Efforts are being made by volunteers in suburban Oak Park to bring more oak trees back to the village.
A mysterious disease has botanists on red alert after a tree in the Presidio started oozing fluid.
It's called "sudden oak death," and it's plagued the region's trees for years. This is the first time it's been identified in the national park, although it's popped up in the past around Golden Gate Park.
Nobody's sure how the disease made it into the Presidio. Rainy weather can cause it to spread, but it wasn't the recent precipitation that caused this particular case: the tree has been sick since October, according to the Ex.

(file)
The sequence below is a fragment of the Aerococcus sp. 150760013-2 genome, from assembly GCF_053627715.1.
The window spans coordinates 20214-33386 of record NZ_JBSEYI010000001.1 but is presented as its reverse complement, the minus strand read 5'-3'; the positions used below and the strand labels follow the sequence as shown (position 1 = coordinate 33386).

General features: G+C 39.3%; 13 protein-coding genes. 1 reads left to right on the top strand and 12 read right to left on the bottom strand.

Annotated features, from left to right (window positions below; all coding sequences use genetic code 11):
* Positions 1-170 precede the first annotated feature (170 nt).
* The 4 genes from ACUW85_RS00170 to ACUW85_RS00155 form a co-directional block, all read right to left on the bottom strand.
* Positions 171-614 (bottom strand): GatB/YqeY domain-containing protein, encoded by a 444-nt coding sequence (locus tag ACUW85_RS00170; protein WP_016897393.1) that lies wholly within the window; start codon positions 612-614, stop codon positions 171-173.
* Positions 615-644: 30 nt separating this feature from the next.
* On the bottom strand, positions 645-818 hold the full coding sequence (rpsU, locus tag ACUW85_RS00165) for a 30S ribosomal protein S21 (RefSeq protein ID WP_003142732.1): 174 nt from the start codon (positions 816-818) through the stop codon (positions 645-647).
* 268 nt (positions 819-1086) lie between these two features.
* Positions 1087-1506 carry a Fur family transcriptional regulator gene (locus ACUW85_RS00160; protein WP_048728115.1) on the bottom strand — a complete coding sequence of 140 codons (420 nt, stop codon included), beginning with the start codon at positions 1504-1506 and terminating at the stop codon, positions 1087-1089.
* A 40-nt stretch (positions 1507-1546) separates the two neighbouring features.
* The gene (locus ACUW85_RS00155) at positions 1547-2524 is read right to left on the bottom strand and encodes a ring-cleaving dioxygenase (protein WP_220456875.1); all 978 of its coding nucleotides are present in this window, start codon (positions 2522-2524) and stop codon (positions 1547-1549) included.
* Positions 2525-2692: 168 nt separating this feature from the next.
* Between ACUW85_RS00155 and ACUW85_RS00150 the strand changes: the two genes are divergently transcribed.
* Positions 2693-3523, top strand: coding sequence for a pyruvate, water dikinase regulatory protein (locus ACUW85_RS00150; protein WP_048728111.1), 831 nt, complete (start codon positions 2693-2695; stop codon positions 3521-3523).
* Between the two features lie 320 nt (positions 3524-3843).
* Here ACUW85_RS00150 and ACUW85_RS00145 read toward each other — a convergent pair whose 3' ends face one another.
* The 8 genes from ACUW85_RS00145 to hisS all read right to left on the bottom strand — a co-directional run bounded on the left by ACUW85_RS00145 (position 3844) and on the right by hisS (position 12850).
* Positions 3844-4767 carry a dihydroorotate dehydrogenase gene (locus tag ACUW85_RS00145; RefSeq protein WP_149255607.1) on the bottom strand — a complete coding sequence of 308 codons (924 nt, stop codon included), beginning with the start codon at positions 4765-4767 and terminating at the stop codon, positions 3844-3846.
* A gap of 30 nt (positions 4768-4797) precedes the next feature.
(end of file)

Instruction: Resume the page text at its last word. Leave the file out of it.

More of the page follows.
The likeliest vector is a non-native plant in someone's garden outside of the Presidio. It's a poignant reminder that cultivating invasive species is risky business, and that native plants are preferable to those brought in from outside San Francisco's unique Mediterranean coastal climate.
As the restoration of the Presidio continues, planners are taking steps to make sure that incoming plants are appropriate for the setting. Several years ago, the park planted a hundred Monterey cypress and pine trees which were bred for resistance to Pine Pitch Canker fungus.